Planting this fall for springtime blooms

I’m planning a fall gardening activity now, before school starts, and the first step is to mark my calendar to buy spring flowering bulbs before the end of September. Seasonal changes vary across the many climates in the United States. If you get temperatures below 40°F for extended periods of time, you can plant these bulbs too. If not, go to the Tag Cloud menu on the left and click on “Growing Plants” to see the September 15, 2008, post with a link to growing other types of bulbs.

Read the activity about planting spring-flowering bulbs in the Early Years column in the September issue of Science and Children, the National Science Teachers Association’s elementary school journal.

If all your students are years beyond the exploring-with-their-mouth stage then they can plant my favorite flower, daffodils or jonquils. If there is any chance that a student might bite into a bulb, buy Camassia spp. (also called Camas, Quamash, and Wild Hyacinth) bulbs which are a safe plant to eat (although I never have). Check out plant toxicity online using the lists for unsafe and safe plants at the California Poison Control System before making garden choices. And most importantly, know your students and be watchful.

Sing a song before and after planting bulbs, and all winter long while wondering if the bulbs really will sprout.

Act out the following song while you sing it, to the tune of the traditional song “Jack in the Box”.

Spring flowering bulb, (children curl face down on floor, hiding face)
So safe in the ground,
Way down inside, your little dirt mound, (hands curve over head)
Spring flowering bulb so quiet and still,
Won’t you sprout up? (heads up and jump up, stretch arms up high)
Of course I will!

Do you have a favorite book about planting flowering bulbs? Both non-fiction and fiction that ties into the science topic are useful. Here are some that have been successful in my classes:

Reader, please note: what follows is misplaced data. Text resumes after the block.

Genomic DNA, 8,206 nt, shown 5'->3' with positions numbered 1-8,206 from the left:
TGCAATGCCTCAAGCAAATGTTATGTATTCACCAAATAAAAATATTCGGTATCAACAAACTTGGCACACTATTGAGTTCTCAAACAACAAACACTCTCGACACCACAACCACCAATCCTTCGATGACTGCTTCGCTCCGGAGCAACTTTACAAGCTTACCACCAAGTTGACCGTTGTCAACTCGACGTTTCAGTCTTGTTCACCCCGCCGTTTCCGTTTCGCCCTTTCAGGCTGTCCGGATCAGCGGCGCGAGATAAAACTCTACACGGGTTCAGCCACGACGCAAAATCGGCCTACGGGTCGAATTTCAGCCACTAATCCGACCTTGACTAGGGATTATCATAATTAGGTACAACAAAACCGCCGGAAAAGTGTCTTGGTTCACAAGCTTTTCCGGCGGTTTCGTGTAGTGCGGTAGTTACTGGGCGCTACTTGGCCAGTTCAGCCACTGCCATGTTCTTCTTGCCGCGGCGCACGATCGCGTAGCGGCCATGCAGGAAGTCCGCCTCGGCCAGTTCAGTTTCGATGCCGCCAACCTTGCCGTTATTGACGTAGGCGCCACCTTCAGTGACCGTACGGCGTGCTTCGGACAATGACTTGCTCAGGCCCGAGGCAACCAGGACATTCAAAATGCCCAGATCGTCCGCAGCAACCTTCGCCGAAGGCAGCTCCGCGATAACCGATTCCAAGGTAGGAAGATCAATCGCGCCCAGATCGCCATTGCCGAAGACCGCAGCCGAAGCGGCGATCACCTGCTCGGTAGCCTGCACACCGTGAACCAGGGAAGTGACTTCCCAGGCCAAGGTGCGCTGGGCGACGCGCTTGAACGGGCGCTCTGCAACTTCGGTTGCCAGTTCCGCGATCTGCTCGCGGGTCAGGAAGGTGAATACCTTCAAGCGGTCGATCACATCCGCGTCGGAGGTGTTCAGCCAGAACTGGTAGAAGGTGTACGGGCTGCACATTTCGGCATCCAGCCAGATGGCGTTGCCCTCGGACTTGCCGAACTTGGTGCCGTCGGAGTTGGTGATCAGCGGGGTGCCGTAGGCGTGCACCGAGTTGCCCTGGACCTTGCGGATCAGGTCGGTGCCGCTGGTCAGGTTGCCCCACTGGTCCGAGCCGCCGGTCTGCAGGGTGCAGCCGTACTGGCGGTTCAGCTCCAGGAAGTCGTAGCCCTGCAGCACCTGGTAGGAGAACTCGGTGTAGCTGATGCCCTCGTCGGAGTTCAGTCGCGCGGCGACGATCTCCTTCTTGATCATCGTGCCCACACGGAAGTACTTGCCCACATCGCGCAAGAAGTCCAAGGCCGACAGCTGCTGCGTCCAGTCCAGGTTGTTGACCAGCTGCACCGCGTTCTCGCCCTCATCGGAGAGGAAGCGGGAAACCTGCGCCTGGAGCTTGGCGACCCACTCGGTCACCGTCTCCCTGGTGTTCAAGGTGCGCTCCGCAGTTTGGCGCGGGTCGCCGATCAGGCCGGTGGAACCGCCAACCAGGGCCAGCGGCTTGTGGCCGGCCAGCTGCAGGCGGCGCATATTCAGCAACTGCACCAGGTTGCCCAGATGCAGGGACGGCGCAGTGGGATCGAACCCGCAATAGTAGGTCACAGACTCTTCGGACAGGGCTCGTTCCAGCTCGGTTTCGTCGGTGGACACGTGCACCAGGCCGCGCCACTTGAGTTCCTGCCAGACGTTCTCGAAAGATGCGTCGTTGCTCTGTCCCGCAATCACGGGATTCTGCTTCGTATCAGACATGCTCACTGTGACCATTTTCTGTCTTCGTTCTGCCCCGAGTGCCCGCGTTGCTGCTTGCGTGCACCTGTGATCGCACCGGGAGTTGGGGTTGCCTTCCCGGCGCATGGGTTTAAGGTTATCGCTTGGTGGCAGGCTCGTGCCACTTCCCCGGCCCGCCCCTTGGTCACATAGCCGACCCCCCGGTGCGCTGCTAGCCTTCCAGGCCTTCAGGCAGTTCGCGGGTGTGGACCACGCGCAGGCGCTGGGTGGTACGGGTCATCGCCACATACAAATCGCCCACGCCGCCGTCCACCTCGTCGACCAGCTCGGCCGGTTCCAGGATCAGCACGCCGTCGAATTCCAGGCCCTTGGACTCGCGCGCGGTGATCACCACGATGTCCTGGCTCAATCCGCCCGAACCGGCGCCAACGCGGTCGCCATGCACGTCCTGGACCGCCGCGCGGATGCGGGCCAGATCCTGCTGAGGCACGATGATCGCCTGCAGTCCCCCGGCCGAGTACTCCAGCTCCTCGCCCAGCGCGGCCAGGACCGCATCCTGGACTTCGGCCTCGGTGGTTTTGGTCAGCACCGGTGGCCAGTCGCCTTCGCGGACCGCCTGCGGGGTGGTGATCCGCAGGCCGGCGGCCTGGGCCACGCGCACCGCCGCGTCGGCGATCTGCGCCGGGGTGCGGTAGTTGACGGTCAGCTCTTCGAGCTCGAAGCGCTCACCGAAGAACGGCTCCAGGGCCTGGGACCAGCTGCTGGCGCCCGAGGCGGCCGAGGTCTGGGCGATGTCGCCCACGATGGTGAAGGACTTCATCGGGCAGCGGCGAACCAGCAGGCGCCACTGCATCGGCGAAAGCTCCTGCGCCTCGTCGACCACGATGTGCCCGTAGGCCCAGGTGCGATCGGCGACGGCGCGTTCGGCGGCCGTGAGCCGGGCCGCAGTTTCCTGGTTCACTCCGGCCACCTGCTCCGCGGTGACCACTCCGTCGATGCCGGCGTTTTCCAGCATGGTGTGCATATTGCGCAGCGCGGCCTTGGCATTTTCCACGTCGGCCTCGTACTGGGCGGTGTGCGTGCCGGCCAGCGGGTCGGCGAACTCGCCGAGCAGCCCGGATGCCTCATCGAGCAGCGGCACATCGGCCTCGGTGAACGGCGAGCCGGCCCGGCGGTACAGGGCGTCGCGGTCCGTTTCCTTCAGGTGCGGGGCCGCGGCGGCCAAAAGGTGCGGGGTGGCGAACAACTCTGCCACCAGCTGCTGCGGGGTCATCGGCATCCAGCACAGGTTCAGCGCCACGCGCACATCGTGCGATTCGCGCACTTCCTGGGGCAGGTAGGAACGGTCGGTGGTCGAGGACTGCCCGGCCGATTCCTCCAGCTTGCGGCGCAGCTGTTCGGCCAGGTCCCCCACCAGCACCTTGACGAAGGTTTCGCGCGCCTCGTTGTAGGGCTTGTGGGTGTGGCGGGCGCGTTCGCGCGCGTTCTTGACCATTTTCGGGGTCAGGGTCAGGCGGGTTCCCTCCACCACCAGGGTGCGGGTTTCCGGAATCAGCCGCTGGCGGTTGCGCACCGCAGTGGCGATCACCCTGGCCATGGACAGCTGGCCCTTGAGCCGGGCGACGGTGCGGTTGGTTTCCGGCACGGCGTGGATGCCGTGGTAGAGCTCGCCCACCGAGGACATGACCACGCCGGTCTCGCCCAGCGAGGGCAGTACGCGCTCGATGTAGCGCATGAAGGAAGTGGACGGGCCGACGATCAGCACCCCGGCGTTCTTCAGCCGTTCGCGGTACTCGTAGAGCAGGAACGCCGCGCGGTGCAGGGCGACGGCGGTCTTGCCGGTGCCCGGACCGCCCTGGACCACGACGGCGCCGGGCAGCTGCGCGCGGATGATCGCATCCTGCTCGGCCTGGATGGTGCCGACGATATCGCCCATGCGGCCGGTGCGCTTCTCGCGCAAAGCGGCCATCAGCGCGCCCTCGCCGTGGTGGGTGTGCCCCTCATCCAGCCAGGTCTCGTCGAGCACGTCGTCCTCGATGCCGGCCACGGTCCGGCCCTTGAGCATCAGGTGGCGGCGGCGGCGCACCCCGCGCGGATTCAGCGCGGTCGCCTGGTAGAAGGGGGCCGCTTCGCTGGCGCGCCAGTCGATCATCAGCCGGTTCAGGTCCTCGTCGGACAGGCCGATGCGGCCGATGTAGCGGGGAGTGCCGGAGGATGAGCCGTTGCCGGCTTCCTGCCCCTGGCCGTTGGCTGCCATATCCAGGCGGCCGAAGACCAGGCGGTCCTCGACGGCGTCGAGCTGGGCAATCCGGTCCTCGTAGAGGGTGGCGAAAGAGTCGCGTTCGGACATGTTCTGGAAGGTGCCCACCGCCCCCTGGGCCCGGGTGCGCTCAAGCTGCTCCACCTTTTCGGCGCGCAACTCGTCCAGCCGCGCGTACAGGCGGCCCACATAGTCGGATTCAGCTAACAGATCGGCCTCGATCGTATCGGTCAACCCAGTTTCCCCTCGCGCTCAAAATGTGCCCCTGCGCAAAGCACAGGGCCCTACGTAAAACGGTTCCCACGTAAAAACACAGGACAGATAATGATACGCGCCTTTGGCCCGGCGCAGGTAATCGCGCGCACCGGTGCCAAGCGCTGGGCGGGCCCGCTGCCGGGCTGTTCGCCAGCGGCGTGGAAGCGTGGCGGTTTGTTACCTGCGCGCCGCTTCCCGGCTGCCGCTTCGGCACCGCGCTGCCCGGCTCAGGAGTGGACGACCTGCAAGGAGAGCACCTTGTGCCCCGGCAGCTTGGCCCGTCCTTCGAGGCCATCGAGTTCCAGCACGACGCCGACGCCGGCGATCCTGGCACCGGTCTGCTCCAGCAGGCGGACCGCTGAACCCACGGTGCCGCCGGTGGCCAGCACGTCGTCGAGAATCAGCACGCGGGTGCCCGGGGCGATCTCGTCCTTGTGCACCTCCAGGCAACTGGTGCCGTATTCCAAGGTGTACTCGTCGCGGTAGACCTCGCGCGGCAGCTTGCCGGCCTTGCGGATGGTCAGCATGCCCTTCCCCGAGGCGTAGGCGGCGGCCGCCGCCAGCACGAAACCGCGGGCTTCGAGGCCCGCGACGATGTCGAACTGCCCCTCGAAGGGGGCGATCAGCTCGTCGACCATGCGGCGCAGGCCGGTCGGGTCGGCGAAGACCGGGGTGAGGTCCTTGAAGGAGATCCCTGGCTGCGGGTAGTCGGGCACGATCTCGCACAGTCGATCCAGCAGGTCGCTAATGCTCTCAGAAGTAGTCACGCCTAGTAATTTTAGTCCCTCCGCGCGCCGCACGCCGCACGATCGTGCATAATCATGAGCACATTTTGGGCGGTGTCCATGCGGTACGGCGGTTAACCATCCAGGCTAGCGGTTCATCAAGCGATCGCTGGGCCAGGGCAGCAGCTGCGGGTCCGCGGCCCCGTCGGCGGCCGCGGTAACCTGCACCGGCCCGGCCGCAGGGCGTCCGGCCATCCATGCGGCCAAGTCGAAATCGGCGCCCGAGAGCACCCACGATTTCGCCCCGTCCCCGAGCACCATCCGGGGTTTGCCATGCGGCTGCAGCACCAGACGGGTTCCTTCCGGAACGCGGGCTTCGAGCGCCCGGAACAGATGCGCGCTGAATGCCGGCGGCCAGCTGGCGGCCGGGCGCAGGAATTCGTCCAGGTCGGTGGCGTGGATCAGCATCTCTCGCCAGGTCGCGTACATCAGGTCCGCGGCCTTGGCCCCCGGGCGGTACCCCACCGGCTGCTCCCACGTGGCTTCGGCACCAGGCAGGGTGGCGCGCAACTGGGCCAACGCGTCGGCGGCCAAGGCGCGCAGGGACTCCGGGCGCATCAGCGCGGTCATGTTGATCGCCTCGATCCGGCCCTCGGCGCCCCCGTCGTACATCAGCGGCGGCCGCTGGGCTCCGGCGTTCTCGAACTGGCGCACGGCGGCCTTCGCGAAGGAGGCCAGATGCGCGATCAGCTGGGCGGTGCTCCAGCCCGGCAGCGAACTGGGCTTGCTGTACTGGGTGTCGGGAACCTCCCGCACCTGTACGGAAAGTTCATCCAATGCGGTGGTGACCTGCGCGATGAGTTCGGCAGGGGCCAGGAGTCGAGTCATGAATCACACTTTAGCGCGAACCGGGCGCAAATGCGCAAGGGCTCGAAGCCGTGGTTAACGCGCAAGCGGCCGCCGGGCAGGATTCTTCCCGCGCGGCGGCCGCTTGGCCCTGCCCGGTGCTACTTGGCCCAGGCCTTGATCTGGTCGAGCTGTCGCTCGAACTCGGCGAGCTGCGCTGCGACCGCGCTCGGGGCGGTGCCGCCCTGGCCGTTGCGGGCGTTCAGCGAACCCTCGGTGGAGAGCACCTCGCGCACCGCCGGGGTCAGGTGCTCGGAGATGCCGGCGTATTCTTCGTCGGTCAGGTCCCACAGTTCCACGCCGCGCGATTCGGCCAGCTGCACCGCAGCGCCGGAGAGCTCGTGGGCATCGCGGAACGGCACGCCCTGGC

• A Flower Grows by Ken Robbins. 1990. Dial Books.

The book follows the growth of an amaryllis bulb through photos.

  • From Bulb to Daffodil by Ellen Weiss. 2007. Children’s Press (CT).

This excellent book includes plant structure details through photography and introduces some vocabulary so it can be useful for English language learners as well as early readers. I wish the book did not use the word “sleeping” instead of “leaf senescence” to describe the leaf and flower die-back because young children can learn, and like to use, big words that are more precise. “Senescence.” I clap and say it to help myself remember: sen-nes-ence, (sənes-əns).

  • The Life Cycle of a Flower by Molly Aloian and Bobbie Kalman. 2004. Crabtree Publishing Company.

Photographs reveal the details of flower structures and plant parts and the text describes seed production and other ways plants reproduce.

  • Investigate Plants by Sue Barraclough. 2009. Heinemann Library.

With a question and answer format, this book asks readers to answer before turning the page.

  • Planting a Rainbow by Lois Elhert. 1988. Harcourt Brace Jovanovich.